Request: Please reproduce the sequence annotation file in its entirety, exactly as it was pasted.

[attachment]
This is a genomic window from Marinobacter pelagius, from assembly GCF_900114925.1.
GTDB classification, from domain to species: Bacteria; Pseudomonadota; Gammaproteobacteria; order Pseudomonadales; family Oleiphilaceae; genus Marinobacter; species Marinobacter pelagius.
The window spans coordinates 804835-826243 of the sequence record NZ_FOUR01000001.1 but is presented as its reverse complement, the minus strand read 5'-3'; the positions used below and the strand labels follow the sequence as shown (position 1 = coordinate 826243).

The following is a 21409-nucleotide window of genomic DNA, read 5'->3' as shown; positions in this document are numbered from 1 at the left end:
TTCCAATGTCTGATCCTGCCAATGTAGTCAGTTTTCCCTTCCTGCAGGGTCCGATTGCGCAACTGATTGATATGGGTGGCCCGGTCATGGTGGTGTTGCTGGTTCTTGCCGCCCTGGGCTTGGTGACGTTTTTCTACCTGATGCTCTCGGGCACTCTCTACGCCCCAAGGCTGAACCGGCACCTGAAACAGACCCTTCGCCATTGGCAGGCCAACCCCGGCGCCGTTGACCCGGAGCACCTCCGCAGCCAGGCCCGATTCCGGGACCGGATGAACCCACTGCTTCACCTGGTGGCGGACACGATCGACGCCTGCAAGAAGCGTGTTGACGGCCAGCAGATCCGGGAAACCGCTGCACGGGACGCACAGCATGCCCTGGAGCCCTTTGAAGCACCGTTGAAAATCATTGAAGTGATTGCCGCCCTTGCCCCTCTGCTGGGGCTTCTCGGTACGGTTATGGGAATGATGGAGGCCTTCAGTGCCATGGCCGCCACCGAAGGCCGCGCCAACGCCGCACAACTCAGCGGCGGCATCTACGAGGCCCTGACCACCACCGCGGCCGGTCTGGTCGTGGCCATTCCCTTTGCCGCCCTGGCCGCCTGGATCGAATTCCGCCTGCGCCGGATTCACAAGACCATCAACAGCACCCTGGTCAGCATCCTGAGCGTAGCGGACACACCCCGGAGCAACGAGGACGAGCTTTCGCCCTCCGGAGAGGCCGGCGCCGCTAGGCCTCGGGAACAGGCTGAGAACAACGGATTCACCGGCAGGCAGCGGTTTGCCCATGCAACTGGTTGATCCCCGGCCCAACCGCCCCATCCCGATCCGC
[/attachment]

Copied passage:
This is a genomic window from Marinobacter pelagius, from assembly GCF_900114925.1.
GTDB classification, from domain to species: Bacteria; Pseudomonadota; Gammaproteobacteria; order Pseudomonadales; family Oleiphilaceae; genus Marinobacter; species Marinobacter pelagius.
The window spans coordinates 804835-826243 of the sequence record NZ_FOUR01000001.1 but is presented as its reverse complement, the minus strand read 5'-3'; the positions used below and the strand labels follow the sequence as shown (position 1 = coordinate 826243).

The following is a 21409-nucleotide window of genomic DNA, read 5'->3' as shown; positions in this document are numbered from 1 at the left end:
TTCCAATGTCTGATCCTGCCAATGTAGTCAGTTTTCCCTTCCTGCAGGGTCCGATTGCGCAACTGATTGATATGGGTGGCCCGGTCATGGTGGTGTTGCTGGTTCTTGCCGCCCTGGGCTTGGTGACGTTTTTCTACCTGATGCTCTCGGGCACTCTCTACGCCCCAAGGCTGAACCGGCACCTGAAACAGACCCTTCGCCATTGGCAGGCCAACCCCGGCGCCGTTGACCCGGAGCACCTCCGCAGCCAGGCCCGATTCCGGGACCGGATGAACCCACTGCTTCACCTGGTGGCGGACACGATCGACGCCTGCAAGAAGCGTGTTGACGGCCAGCAGATCCGGGAAACCGCTGCACGGGACGCACAGCATGCCCTGGAGCCCTTTGAAGCACCGTTGAAAATCATTGAAGTGATTGCCGCCCTTGCCCCTCTGCTGGGGCTTCTCGGTACGGTTATGGGAATGATGGAGGCCTTCAGTGCCATGGCCGCCACCGAAGGCCGCGCCAACGCCGCACAACTCAGCGGCGGCATCTACGAGGCCCTGACCACCACCGCGGCCGGTCTGGTCGTGGCCATTCCCTTTGCCGCCCTGGCCGCCTGGATCGAATTCCGCCTGCGCCGGATTCACAAGACCATCAACAGCACCCTGGTCAGCATCCTGAGCGTAGCGGACACACCCCGGAGCAACGAGGACGAGCTTTCGCCCTCCGGAGAGGCCGGCGCCGCTAGGCCTCGGGAACAGGCTGAGAACAACGGATTCACCGGCAGGCAGCGGTTTGCCCATGCAACTGGTTGATCCCCGGCCCAACCGCCCCATCCCGATCCGC